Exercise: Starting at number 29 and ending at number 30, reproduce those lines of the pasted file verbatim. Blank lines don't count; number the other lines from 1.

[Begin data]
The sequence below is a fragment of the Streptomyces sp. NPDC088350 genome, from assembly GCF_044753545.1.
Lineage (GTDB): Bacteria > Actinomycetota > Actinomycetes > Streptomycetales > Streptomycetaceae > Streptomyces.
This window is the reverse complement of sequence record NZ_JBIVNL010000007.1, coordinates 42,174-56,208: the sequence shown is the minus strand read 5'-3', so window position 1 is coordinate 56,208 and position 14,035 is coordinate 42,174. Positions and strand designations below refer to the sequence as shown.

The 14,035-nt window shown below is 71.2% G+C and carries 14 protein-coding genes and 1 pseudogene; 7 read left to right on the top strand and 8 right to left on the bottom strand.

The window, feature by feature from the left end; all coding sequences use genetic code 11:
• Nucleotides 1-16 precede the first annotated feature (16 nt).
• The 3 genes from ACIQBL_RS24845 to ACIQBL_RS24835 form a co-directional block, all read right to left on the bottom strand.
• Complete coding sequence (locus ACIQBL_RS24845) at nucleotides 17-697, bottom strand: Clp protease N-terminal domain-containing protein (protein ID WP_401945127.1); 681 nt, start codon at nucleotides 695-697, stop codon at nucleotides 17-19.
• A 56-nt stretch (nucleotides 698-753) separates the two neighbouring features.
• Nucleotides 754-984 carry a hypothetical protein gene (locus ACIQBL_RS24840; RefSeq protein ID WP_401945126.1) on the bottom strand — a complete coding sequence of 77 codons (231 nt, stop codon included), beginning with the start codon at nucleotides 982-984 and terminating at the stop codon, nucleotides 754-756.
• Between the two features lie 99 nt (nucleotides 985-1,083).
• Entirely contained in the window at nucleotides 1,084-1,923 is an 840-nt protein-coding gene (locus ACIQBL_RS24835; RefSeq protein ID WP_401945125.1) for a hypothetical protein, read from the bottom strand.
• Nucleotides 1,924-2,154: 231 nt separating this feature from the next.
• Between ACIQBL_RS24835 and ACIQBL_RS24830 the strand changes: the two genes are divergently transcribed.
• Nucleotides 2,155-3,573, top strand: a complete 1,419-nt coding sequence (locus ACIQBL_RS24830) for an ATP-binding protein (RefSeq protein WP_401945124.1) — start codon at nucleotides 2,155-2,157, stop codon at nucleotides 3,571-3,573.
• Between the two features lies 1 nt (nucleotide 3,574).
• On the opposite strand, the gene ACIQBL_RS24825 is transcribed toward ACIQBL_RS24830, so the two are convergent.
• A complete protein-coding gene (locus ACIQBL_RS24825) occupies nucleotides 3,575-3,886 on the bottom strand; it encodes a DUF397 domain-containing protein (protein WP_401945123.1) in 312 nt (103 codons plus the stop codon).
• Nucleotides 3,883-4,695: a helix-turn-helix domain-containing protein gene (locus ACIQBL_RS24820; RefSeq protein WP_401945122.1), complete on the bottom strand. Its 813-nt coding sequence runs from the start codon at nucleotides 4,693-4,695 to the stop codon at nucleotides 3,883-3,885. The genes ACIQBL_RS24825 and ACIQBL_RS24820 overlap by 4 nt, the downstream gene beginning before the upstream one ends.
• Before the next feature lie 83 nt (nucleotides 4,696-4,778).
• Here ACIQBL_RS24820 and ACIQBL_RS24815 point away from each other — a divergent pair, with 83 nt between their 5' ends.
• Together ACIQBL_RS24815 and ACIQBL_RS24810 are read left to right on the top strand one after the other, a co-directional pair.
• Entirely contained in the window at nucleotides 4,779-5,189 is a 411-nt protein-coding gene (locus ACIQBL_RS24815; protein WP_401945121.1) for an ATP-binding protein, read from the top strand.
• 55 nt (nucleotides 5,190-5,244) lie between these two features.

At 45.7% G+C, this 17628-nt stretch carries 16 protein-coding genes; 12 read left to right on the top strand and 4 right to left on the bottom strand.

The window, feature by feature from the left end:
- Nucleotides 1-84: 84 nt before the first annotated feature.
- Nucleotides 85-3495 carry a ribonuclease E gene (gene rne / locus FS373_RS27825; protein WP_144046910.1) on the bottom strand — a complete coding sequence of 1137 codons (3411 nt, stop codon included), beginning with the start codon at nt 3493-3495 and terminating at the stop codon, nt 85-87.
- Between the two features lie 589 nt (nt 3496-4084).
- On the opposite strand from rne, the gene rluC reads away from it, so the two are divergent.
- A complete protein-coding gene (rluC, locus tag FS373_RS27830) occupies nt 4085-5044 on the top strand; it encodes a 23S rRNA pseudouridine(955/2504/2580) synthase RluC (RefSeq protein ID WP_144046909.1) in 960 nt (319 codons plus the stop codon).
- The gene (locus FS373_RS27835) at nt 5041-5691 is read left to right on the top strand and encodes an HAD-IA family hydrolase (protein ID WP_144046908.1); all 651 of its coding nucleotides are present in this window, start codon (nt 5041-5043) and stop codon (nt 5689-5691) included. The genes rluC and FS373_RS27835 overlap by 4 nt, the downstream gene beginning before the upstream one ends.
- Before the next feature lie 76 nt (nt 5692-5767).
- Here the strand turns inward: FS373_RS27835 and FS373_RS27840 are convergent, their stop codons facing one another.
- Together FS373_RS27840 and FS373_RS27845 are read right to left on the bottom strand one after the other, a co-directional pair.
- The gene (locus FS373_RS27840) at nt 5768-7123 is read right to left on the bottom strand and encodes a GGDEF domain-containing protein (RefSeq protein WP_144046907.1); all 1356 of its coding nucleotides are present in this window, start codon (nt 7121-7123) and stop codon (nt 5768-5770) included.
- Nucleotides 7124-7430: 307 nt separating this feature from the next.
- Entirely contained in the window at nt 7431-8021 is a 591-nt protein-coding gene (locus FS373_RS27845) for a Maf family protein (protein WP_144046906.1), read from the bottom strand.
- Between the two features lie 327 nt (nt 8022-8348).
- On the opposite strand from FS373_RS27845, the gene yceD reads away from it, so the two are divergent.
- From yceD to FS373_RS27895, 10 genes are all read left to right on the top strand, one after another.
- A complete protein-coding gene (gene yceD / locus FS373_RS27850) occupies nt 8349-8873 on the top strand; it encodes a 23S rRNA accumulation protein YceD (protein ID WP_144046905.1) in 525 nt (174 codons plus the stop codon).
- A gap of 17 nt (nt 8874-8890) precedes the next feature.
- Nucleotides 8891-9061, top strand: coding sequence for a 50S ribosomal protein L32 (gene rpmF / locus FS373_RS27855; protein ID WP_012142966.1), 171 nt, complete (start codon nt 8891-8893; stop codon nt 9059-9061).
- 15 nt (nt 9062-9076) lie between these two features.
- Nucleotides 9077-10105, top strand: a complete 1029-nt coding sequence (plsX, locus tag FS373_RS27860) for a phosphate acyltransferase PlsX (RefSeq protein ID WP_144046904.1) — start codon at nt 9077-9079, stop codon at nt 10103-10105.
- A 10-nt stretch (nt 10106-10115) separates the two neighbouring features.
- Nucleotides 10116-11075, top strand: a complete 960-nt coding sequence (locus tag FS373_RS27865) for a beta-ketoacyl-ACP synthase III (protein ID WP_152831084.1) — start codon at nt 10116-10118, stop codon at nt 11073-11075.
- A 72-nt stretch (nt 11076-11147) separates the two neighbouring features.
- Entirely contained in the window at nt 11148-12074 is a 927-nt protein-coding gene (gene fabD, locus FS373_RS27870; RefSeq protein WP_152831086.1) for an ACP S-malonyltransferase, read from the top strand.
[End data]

- Between the two features lie 589 nt (nt 3496-4084).
- On the opposite strand from rne, the gene rluC reads away from it, so the two are divergent.